Two questions arise here. Under what conditions would the US commit its military power against the LTTE in the event of the war breaking out again? What is the level of tangible military power that the US can deploy in Sri Lanka on behalf of the army to overwhelm the Tigers eventually in case of another war?

In the absence of a treaty or UN sanction, the US may not find it easy to commit its military power against the LTTE on Sri Lankan soil, as it (the LTTE) is not a direct threat to American interests except being 'designated' as a foreign terrorist organisation. That the Tigers are not considered a direct threat to American interests should be evident from the roles of Norway, UK and Thailand - all US allies in the current peace process.

This brings us to the question of the level of military assistance the US will have to commit here to fight the LTTE.

The LTTE is no Taliban. It is easily the most ferocious and resiliently compact conventional fighting force in the world today.

Therefore, US military assistance to the Sri Lanka army has to be more than mere training in manoeuvre, combat, intelligence and long range reconnaissance patrols, all of which were found to be ineffective against the LTTE.

The considerable US special forces training from 1997 to 2001 didn't help the army prevent the great debacles in the Vanni and Elephant Pass. The same can be said about future military assistance from Pakistan to the Sri Lanka army.

Now the point here is that both a defence treaty and the level of military power the US (or Pakistan) has to commit here against the LTTE will have to be such that they will inevitably have a strategic dimension other than fighting the war in the northeast.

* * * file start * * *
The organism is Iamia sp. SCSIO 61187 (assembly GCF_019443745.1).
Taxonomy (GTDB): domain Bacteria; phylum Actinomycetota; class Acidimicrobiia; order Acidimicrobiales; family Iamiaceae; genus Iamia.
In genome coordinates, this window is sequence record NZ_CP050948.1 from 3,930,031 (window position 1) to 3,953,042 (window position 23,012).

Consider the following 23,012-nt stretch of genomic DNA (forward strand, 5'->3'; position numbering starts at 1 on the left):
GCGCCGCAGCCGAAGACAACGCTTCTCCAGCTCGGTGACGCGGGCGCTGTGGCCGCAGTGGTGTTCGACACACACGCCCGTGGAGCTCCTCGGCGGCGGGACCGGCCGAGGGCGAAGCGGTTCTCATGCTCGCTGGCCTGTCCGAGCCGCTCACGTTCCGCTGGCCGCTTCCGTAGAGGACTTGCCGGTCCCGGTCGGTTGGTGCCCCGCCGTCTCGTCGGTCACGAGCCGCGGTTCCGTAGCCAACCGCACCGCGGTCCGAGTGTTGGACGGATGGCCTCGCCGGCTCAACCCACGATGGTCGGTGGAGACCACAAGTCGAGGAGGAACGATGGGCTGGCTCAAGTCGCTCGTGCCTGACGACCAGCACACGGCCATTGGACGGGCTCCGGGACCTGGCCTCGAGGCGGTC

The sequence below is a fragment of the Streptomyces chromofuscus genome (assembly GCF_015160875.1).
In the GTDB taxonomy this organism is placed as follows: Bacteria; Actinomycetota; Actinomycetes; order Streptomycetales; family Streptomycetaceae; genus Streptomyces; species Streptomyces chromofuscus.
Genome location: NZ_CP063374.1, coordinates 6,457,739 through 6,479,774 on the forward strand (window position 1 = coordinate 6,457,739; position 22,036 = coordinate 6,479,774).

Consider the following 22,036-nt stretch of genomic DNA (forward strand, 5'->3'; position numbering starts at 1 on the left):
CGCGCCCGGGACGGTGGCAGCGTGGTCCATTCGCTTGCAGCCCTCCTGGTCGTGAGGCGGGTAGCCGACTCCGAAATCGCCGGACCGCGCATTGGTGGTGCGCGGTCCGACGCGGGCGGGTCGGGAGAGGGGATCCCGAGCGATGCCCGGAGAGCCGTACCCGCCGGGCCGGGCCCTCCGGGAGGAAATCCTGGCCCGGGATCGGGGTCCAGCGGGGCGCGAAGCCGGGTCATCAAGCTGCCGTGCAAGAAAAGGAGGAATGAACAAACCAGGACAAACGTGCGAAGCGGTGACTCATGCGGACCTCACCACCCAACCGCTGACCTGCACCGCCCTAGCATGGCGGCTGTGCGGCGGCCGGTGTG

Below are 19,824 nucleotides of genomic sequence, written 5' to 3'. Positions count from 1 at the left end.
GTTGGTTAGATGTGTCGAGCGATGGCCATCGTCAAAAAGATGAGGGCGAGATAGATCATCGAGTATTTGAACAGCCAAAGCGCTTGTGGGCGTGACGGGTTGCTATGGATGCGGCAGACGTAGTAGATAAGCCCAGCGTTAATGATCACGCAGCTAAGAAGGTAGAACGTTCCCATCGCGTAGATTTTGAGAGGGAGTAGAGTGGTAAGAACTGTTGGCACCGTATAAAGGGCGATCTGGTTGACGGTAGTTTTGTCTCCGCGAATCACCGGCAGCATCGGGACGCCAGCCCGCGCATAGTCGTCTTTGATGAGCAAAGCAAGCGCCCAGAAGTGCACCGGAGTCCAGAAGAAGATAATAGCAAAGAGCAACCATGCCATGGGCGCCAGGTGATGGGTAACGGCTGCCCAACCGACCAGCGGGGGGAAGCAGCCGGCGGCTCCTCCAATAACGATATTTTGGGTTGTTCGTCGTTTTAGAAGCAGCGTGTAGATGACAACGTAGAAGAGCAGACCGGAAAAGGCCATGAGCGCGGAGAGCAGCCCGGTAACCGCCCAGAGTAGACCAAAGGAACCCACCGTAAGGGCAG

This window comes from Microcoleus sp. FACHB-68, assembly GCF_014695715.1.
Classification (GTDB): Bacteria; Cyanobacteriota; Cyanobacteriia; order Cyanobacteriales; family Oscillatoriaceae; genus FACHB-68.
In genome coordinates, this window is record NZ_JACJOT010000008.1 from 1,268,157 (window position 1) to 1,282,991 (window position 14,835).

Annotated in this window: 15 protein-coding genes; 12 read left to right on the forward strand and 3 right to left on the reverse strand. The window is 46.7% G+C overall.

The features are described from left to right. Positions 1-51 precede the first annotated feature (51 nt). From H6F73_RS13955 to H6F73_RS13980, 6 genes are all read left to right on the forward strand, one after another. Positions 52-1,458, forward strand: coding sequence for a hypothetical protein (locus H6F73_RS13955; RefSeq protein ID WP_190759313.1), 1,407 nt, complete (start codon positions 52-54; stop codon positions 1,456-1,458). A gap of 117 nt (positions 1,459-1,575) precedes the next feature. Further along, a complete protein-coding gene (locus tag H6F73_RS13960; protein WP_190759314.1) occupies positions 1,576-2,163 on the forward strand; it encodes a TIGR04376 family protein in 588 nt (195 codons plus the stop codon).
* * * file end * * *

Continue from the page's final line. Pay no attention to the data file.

In fact the proposed US treaty is firstly aimed at critically enhancing the capability of the US Navy and Air Force to project power in South Asia, Central Asia and the Arabian Sea.

The US troop commitment we are talking about here may eventually be commensurate with this enhancement and power projection capability, even creating the potential for a strategic shift from Diego Garcia in terms of men, material and support facilities for naval and air force operations to a place closer to the emerging scenes of action in the Indian Ocean region.

"So what? scoff the advocates of the safety net theory. "We get the safety net, 'the force multipliers' required to crush the LTTE and the US has to get something in return, things which bring us no harm. After all we are a sovereign nation. It is our sovereign right to decide our alliances with view to promoting our interests they say, chagrined by India's purported objection to the cross servicing treaty with the US.

They, including some senior politicians in Colombo, miss the main point � that they are legally bound by a treaty to share that sovereign right with India. By virtue of the 1987 Indo Lanka Accord India holds the right to 'advice' Sri Lanka "about the relevance and employment of foreign military and intelligence personnel with a view to ensuring that such presences will not prejudice Indo Sri Lankan relations. Sri Lanka is treaty bound not to make any of its ports "available for military use by any country in a manner prejudicial to India's interests